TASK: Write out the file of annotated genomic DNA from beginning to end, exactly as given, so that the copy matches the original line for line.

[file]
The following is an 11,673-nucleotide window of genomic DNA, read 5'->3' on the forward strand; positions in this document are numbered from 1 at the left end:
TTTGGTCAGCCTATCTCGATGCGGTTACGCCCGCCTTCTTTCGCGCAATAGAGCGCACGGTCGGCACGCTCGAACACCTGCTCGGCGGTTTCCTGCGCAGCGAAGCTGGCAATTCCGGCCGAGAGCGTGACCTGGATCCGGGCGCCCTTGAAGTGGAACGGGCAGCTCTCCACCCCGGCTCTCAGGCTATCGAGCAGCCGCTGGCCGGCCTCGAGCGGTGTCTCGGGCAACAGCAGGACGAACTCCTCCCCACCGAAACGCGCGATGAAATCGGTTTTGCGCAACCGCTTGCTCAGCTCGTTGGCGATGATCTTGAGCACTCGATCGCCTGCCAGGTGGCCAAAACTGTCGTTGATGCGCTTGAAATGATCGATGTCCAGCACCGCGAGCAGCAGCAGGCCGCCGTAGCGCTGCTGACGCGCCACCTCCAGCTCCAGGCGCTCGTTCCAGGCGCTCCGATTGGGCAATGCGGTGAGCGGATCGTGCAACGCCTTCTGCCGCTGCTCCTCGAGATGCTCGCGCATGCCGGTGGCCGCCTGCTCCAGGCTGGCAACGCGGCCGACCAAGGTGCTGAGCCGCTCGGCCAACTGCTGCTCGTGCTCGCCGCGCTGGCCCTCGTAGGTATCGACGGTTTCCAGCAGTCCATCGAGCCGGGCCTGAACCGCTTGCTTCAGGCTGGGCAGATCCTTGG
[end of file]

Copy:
The following is an 11,673-nucleotide window of genomic DNA, read 5'->3' on the forward strand; positions in this document are numbered from 1 at the left end:
TTTGGTCAGCCTATCTCGATGCGGTTACGCCCGCCTTCTTTCGCGCAATAGAGCGCACGGTCGGCACGCTCGAACACCTGCTCGGCGGTTTCCTGCGCAGCGAAGCTGGCAATTCCGGCCGAGAGCGTGACCTGGATCCGGGCGCCCTTGAAGTGGAACGGGCAGCTCTCCACCCCGGCTCTCAGGCTATCGAGCAGCCGCTGGCCGGCCTCGAGCGGTGTCTCGGGCAACAGCAGGACGAACTCCTCCCCACCGAAACGCGCGATGAAATCGGTTTTGCGCAACCGCTTGCTCAGCTCGTTGGCGATGATCTTGAGCACTCGATCGCCTGCCAGGTGGCCAAAACTGTCGTTGATGCGCTTGAAATGATCGATGTCCAGCACCGCGAGCAGCAGCAGGCCGCCGTAGCGCTGCTGACGCGCCACCTCCAGCTCCAGGCGCTCGTTCCAGGCGCTCCGATTGGGCAATGCGGTGAGCGGATCGTGCAACGCCTTCTGCCGCTGCTCCTCGAGATGCTCGCGCATGCCGGTGGCCGCCTGCTCCAGGCTGGCAACGCGGCCGACCAAGGTGCTGAGCCGCTCGGCCAACTGCTGCTCGTGCTCGCCGCGCTGGCCCTCGTAGGTATCGACGGTTTCCAGCAGTCCATCGAGCCGGGCCTGAACCGCTTGCTTCAGGCTGGGCAGATCCTTGG